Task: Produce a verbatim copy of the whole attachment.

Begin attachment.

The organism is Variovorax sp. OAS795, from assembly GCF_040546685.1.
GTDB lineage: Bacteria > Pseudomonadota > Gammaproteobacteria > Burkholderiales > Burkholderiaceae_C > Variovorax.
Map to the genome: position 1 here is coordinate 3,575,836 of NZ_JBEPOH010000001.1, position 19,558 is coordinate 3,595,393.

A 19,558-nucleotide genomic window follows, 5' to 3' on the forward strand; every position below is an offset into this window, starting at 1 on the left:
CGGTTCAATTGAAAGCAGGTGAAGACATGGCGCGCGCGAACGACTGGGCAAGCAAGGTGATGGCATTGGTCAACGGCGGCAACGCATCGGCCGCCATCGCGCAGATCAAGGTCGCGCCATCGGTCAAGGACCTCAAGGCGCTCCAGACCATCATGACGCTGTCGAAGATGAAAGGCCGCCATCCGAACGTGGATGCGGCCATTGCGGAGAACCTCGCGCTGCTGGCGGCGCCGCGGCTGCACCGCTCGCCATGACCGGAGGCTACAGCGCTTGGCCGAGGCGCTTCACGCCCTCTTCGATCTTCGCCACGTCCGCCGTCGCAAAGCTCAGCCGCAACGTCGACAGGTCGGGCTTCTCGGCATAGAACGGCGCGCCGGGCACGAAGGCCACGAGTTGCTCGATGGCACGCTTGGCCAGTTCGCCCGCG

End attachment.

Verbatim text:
The organism is Variovorax sp. OAS795, from assembly GCF_040546685.1.
GTDB lineage: Bacteria > Pseudomonadota > Gammaproteobacteria > Burkholderiales > Burkholderiaceae_C > Variovorax.
Map to the genome: position 1 here is coordinate 3,575,836 of NZ_JBEPOH010000001.1, position 19,558 is coordinate 3,595,393.

A 19,558-nucleotide genomic window follows, 5' to 3' on the forward strand; every position below is an offset into this window, starting at 1 on the left:
CGGTTCAATTGAAAGCAGGTGAAGACATGGCGCGCGCGAACGACTGGGCAAGCAAGGTGATGGCATTGGTCAACGGCGGCAACGCATCGGCCGCCATCGCGCAGATCAAGGTCGCGCCATCGGTCAAGGACCTCAAGGCGCTCCAGACCATCATGACGCTGTCGAAGATGAAAGGCCGCCATCCGAACGTGGATGCGGCCATTGCGGAGAACCTCGCGCTGCTGGCGGCGCCGCGGCTGCACCGCTCGCCATGACCGGAGGCTACAGCGCTTGGCCGAGGCGCTTCACGCCCTCTTCGATCTTCGCCACGTCCGCCGTCGCAAAGCTCAGCCGCAACGTCGACAGGTCGGGCTTCTCGGCATAGAACGGCGCGCCGGGCACGAAGGCCACGAGTTGCTCGATGGCACGCTTGGCCAGTTCGCCCGCG